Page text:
Heroic Story from World War II Inspires & Humbles

John Lund, President, America First Credit Union

By John B. Lund, President and Chief Executive Officer

One of the things I appreciate most about America First is the people with whom I am privileged to work, such as Thayne Shaffer, our senior vice president & controller. Thayne shared with us the story of his grandfather, who served during World War II as an engineer in a B-24 bomber. It is a heartwarming description of service, teamwork and patriotism that his family has kindly allowed me to relate to the membership.

Ray Albiston was born on January 10, 1913 in Whiskey Gap, Alberta, Canada. In his youth, Ray worked as a ranch hand on both sides of the border. He eventually moved to Elko, Nevada, where he became an American citizen and met & married his sweetheart, June Nielson.

He entered the Army Air Corps on December 28, 1942 and was trained as a flight engineer on the B-24 Liberator. Thereafter, Staff Sergeant Ray Albiston was deployed to El Aouina, Tunisia with the 15th Air Force, 450 Bombardment Group, nicknamed the Cottontails. He flew in 37 missions over some of the most dangerous and challenging air space in the European Theater. Thirteen were considered so perilous that he and his crew received double credit toward their 50 required missions.

On June 24, 1944, Ray and his crew found themselves facing heavy opposition over Germany’s strategic and heavily defended oil installations in Ploiesti, Romania for the second time. About this conflict, his Silver Star citation reads, in part: “…approaching the target, their formation was attacked by approximately 50 highly aggressive enemy fighters and their aircraft was severely damaged…systems were rendered inoperative and the waist gunner seriously wounded. Despite the crippled condition of their aircraft, displaying outstanding courage and teamwork, they battled against overwhelming odds, bringing their ship through for a highly successful bombing run.” Of the 39 planes in his group, 10 were lost and others went missing. On August 9, 1944, he and his fellow crew members received the Silver Star. Ray went on to fly in 27 more missions.

Ray’s magical mission number of 50 was eventually reached and, on October 22, 1944, June received the following via Western Union telegraph: ARRIVED IN U S A, FEELING FINE, HOME SOON, LOVE TO ALL, RAY.

After serving as a Tonopah Army Airfield instructor in Nevada, Ray returned to his wife and first daughter in Elko. They later relocated to Lovelock, Nevada, where they raised five daughters, opened a grocery store and, later, a Texaco service station. Although Ray’s Texaco served the community until his retirement, his station was most famous for two things. First, all the kids in Lovelock learned that if they had flat bicycle tires, they could take them to Ray’s and he would fix them for free. Secondly, he had a huge candy selection in the glass display in the station’s office. More often than not, kids left Ray’s with both fixed bike tires and free candy for the road.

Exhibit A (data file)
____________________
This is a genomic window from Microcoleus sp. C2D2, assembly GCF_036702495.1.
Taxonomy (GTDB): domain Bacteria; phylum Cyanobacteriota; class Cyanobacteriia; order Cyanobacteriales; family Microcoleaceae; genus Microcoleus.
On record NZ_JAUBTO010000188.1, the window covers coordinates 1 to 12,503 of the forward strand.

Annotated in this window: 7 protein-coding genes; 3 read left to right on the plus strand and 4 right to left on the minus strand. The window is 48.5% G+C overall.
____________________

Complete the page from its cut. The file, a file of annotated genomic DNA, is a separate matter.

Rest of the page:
Ray didn’t make any money repairing bicycles or selling candy, but he developed a lot of friends, lasting relationships and great respect, something money doesn’t buy. We owe a lot to individuals like him who have served or are now serving our country, and who contribute to their communities in quiet ways throughout their lives. Ray passed away in 1994.

His sweetheart June was also involved in assisting those around her. During the war, she received training and served as a nurse. Known affectionately by her friends and neighbors as Junie, she was a member of many civic, charitable, and church groups. People who were sick, out of work, grieving, or celebrating the arrival of a new baby often found a plate of fresh-baked cinnamon rolls or a new hand-stitched quilt delivered to their homes. June turned 98 in May and spends time with her daughters, grandchildren & great-grandchildren. She has been an America First Credit Union member since 1998.

During July, we celebrate the birth of our nation and honor the contributions of those like the Albistons, who have sacrificed so much for and contributed so much to our country. As we enjoy the fireworks, parades, picnics and observances of summer, I hope we pause to remember the many great individuals who have given of themselves so that we all might benefit.

I would like to personally thank all the veterans and their families within our staff, volunteers, and membership. Thank you for your trust in and support of America First. We appreciate the opportunity to serve you and look forward to a lifelong relationship with you and your family.